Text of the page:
Stress can impact your health! Tell me if you’ve heard this before: “stopping stressing so much, it’s bad for your health!” If you’re like me, hearing that only stresses you further. Then I stress about being stressed. I begin to wonder if I’ve already stressed myself sick, or if I’m about to do it. I wonder if that one time in college when I had that big paper due took a year off my life already. Before I know it, I’ve bought a one-way ticket to stress-ville, and I’m taking everyone around with me! Here’s the thing, though. We actually get a choice here.
We can set ourselves up for stress success with just a few tweaks in our daily routines. That way, when the bills pile up and the kids scream and the job is busy and life feels hard, our bodies are better equipped to handle the stress storm. Don’t wait to establish a stress management routine until you are already stressed. Do the work now to understand stress and start reducing it. Take a deep breath, put on some relaxing music, and let’s non-stressfully talk about stress.
First… what is stress?
Stress doesn’t have to be a big, scary word. The NIH defines stress as “how the brain and body respond to any demand.” This response involves hormones, including adrenaline, cortisol, epinephrine, and norepinephrine. Stress is actually a good thing in the right context. Think about it: wouldn’t you like for your heart rate to elevate and adrenaline to pump if you were hiking and came across a bear? Technically, that’s a stress response, though you would certainly welcome that stress if it meant survival.
How does it impact my health?
The issue with stress arises when it occurs in the wrong context. If there’s no bear in front of you but your heart rate still shoots up and adrenaline still pumps, stress becomes harmful instead of helpful. It’s as if your body is preparing for “fight or flight” mode, but there’s no one to fight and nowhere to run.
As you can imagine, having these chemicals pump through the body is going to throw things off. Warning signs that you are in hormonal imbalance due to stress include: dizziness, general aches/pain, fatigue, problems sleeping, racing heart, cold and sweaty palms, teeth grinding, muscle tension, sexual dysfunction, and weight gain or loss.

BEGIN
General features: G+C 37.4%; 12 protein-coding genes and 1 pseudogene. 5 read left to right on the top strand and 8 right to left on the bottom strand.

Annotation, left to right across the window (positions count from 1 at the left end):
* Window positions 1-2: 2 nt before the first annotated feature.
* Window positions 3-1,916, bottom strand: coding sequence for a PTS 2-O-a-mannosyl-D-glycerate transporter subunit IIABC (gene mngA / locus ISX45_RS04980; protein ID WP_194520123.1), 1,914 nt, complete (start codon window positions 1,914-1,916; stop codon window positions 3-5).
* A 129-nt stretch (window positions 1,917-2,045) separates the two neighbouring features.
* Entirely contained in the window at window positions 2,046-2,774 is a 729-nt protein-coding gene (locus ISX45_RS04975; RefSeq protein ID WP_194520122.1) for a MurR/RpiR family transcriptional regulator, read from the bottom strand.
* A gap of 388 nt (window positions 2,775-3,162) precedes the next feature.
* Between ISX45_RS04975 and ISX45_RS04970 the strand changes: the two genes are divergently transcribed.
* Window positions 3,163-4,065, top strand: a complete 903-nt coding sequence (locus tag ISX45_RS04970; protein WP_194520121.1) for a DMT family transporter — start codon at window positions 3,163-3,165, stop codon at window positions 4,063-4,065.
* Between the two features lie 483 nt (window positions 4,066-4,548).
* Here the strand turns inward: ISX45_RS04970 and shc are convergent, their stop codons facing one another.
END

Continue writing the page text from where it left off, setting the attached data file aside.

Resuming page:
What can I do to prevent it?
Other diseases, the best way to reduce stress is to prevent it from happening in the first place. And while there’s no magic formula, there are some easy things you can start doing today to set yourself up for success. Some of the top ways to prevent stress:
- Exercise regularly. This releases happy hormones to counteract those stress hormones threatening to sneak in.
- Eat healthy, well-balanced meals. Sitting down to a carb, protein, and fat at each meal satiates your hunger and gives you a clear head. Fruits, veggies, and whole grains are far more nutrient dense than processed products.
- Get adequate sleep each night. Sleep is your body’s chance to repair cells, process the events of the day, and prepare yourself for the next day.
- Seek out social support. Sometimes speaking out loud the thing that feels so huge takes away its power. Confide in a trusted friend or counselor.
- Accept what you cannot control. Identify the things that yours to manage, and delegate or forget about the rest.
Here’s the good news…
The tips above to prevent stress are also just as helpful to manage existing stress. If you feel overwhelmed by incorporating exercise and eating balanced meals, reach out for help. Maybe this is a part of your life to delegate to a trained, trusted professional.
Let an RD or HE assist you in managing your health, and start feeling more stress-free today!
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